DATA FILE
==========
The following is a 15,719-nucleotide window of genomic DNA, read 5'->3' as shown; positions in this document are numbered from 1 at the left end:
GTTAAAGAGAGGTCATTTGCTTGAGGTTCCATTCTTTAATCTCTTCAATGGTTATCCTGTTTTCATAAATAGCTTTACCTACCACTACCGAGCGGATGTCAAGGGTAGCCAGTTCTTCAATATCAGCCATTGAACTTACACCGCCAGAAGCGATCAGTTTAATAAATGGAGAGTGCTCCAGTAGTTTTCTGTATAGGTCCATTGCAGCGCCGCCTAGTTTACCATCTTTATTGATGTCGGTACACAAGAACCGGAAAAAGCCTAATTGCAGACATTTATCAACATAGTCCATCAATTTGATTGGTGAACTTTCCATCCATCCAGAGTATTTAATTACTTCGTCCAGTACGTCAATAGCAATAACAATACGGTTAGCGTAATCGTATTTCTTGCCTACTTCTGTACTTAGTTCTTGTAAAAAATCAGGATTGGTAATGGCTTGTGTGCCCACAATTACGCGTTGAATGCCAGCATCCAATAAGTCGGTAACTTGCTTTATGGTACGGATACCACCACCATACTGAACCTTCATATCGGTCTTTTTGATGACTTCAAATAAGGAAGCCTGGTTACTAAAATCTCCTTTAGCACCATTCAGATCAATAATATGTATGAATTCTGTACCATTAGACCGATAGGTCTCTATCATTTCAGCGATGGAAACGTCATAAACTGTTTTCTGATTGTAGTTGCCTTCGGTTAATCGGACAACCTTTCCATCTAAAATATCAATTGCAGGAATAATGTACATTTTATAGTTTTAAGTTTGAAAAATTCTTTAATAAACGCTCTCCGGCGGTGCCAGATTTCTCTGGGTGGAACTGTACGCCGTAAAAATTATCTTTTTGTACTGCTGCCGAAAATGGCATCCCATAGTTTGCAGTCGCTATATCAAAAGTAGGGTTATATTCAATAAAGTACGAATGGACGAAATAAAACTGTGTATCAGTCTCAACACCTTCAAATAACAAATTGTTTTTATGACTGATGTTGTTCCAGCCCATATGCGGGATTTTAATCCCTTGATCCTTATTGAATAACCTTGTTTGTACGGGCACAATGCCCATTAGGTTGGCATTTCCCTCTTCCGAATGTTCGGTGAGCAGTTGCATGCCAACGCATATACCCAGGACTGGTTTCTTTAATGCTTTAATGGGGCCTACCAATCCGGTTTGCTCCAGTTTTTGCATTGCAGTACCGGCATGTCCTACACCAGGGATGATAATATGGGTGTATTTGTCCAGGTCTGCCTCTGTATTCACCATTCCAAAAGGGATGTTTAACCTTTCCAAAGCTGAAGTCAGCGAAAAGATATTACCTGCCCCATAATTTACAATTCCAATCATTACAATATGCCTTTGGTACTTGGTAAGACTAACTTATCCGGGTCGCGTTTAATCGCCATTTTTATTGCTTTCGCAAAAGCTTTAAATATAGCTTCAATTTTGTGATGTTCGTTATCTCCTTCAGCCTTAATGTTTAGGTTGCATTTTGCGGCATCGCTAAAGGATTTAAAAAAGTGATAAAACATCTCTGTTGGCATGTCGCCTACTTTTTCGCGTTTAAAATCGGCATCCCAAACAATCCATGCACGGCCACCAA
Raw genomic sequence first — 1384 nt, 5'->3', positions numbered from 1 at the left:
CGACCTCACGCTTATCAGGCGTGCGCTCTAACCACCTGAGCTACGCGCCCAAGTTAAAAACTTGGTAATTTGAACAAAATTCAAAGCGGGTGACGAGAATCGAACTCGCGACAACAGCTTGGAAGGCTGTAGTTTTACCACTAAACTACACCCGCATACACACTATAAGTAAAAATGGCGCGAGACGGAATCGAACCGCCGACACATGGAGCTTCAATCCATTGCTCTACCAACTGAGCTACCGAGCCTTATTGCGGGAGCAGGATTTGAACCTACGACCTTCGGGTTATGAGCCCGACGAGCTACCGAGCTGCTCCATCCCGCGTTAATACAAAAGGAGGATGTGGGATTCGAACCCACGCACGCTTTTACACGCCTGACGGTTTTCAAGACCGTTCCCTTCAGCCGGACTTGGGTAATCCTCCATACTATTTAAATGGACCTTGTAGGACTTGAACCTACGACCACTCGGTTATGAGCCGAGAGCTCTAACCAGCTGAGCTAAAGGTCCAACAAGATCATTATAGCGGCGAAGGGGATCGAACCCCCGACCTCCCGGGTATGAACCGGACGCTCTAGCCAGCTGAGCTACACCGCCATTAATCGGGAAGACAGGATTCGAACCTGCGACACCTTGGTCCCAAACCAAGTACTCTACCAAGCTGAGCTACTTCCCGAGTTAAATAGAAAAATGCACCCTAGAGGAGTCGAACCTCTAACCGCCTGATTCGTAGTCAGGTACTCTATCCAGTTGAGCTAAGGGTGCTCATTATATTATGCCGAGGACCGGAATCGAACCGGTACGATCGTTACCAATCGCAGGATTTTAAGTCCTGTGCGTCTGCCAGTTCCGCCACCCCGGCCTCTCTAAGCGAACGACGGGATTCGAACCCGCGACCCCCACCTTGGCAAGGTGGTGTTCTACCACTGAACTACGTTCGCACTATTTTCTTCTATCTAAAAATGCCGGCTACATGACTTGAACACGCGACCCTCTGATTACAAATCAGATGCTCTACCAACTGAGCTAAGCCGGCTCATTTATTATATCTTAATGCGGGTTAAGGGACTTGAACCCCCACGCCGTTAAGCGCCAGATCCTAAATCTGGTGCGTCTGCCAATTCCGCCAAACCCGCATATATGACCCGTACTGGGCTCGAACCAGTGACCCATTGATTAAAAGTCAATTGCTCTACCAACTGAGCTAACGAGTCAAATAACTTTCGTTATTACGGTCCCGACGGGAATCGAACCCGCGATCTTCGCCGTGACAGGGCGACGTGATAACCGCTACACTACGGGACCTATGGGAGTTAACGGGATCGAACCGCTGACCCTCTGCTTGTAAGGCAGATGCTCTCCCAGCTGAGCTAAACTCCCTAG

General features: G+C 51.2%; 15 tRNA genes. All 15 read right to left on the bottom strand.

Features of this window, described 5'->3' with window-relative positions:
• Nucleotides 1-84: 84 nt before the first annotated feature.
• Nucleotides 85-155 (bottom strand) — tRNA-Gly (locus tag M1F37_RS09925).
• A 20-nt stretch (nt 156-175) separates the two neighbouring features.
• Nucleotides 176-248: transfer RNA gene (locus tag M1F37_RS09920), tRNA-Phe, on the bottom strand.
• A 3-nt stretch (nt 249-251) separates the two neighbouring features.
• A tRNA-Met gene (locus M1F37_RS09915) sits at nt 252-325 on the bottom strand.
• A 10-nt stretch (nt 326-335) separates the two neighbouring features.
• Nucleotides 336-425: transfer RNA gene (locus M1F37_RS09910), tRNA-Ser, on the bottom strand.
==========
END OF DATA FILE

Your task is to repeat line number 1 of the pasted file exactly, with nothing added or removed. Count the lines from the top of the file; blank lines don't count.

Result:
The following is a 15,719-nucleotide window of genomic DNA, read 5'->3' as shown; positions in this document are numbered from 1 at the left end: